Delirium, Often Mistaken For Dementia, Is Caused By UTIs in Seniors
Everyone has a story about a grandparent or parent who suddenly started acting strangely…seeing bugs on the wall, talking gibberish or acting out in ways that they never have before.
They will all tell you the story of how they initially thought that their relative had dementia, which scared them. Then they talk about the rush to the hospital on doctor’s orders. And they conclude the story by saying how shocked they were to find out that this mental condition was caused by a UTI, and how the patient was back to themselves again within a few days of antibiotic treatment.
This condition is known as “delirium”, and the crying shame of it all is that it is entirely preventable today. Doctors have given up because they are no longer allowed to prescribe long-term, preventative antibiotics to these patients.
So now the children of these patients are stepping in to make sure that their parents are taken care of.
Why Seniors Get UTIs So Often
At a very high level, a weakened immune system and the inability to fight infections is the main reason older individuals are more prone to getting UTIs.
And most seniors do not exhibit the common symptoms of UTIs like the burning sensation while urinating or the pressure and pain in the lower abdomen. The medical term for this is “asymptomatic bacteriuria” or ASB.
With a growing community of seniors in assisted living and or in-home care, it is very important for caregivers to know the signs of a UTI, and how to diagnose and treat it immediately.
Urinary tract infections are the most frequent infections in long-term care facilities. And because patients have no symptoms, they often go undiagnosed for too long, resulting not only in delirium but also a kidney infection and possibly sepsis, which can result in death.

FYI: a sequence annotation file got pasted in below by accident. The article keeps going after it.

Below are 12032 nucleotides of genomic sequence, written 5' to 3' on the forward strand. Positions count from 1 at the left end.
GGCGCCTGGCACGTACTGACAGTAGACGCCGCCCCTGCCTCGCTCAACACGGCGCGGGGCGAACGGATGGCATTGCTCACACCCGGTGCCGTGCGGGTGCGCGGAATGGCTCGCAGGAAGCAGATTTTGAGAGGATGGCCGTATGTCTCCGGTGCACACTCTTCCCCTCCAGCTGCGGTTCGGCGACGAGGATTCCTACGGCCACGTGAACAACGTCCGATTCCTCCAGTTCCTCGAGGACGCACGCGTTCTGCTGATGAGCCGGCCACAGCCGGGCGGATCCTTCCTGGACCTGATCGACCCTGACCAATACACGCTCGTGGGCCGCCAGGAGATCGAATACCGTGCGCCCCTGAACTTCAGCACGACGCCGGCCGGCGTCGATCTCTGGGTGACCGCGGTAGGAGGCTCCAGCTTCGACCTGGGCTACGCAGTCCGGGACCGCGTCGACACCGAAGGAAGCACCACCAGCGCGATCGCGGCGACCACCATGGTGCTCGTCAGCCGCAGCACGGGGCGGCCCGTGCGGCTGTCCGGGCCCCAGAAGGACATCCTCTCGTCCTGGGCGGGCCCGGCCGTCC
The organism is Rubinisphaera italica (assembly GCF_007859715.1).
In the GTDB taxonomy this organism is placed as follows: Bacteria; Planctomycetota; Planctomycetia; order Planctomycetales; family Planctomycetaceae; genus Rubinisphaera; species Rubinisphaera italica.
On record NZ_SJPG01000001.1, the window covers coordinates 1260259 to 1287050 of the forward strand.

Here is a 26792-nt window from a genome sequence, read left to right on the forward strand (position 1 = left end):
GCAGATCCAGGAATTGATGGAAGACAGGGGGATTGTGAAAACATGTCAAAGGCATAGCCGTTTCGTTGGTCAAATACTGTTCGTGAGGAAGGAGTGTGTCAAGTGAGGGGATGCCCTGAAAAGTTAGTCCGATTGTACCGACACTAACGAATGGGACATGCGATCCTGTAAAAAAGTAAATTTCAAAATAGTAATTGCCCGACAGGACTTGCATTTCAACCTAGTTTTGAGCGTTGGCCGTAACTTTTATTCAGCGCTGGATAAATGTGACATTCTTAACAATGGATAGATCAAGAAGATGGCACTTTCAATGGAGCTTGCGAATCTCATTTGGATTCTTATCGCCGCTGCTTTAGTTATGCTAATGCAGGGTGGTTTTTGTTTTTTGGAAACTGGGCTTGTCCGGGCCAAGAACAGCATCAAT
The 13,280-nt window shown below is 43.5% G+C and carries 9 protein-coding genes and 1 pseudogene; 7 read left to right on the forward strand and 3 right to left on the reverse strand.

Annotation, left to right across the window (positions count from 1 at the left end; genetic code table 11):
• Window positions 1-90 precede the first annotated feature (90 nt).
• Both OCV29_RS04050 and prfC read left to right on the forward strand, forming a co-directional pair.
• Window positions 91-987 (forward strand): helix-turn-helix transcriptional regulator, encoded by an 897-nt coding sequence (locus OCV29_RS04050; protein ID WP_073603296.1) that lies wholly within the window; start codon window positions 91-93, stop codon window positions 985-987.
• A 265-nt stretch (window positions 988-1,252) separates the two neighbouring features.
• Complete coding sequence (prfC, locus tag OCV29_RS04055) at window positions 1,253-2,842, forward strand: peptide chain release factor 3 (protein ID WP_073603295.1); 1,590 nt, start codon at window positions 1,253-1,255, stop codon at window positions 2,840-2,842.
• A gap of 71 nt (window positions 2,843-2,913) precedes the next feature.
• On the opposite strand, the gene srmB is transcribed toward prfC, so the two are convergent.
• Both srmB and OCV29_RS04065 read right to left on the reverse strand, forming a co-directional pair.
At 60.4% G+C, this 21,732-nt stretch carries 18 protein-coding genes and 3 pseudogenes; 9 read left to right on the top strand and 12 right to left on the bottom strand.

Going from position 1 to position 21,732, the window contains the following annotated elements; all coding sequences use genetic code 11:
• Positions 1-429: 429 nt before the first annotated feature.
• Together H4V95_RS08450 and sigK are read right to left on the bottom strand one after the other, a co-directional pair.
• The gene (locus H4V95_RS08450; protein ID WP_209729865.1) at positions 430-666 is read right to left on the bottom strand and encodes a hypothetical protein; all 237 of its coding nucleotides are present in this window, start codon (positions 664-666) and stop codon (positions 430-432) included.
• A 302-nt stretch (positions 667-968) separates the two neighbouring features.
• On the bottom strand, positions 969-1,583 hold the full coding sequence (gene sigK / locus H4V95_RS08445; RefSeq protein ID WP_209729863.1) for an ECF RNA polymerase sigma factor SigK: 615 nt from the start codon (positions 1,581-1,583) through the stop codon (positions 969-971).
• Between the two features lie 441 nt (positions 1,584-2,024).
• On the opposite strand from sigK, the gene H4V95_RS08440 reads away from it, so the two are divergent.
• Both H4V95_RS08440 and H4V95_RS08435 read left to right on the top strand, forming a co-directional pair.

What To Look For
If you notice a sudden behavior change in your patient or loved one, this is one important key indicator of a UTI. Symptoms of “delirium” can include confusion, agitation, hallucinations, inability to communicate clearly, dizziness, and falling. Delirium disappears quickly once the UTI is treated.
Other symptoms include: back pain (around the ribs), fever, dehydration.
Doctors Have Few Options Available To Treat or Prevent UTIs in Seniors
A few years ago, doctors were prescribing a dose of daily antibiotics to elderly patients to ward off these infections. That practice has now been prohibited by the AMA, because it has resulted in an “antibiotics resistance crisis”. Basically, the bacteria have developed an immunity to the drugs, rendering most antibiotics ineffective.
This leaves these elderly patients vulnerable to sudden and serious UTI flare-ups; in many cases they will need to be hospitalized and administered intravenous antibiotics. The medical community appears to be taking a “last resort” approach to dealing with this preventable problem.
While there are proven preventative natural supplements available, doctors are not actively recommending them because (as with all vitamins and dietary supplements) the FDA has not reviewed or approved them.
The “Kids” Are Stepping In To Help
With doctors providing few options, the children of these seniors have stepped in to become UTI advocates and caregivers. Most of these women and men have also had to learn how to manage their own UTIs and have figured out what to do.
There are three simple things that they are doing which is helping to prevent these sudden attacks.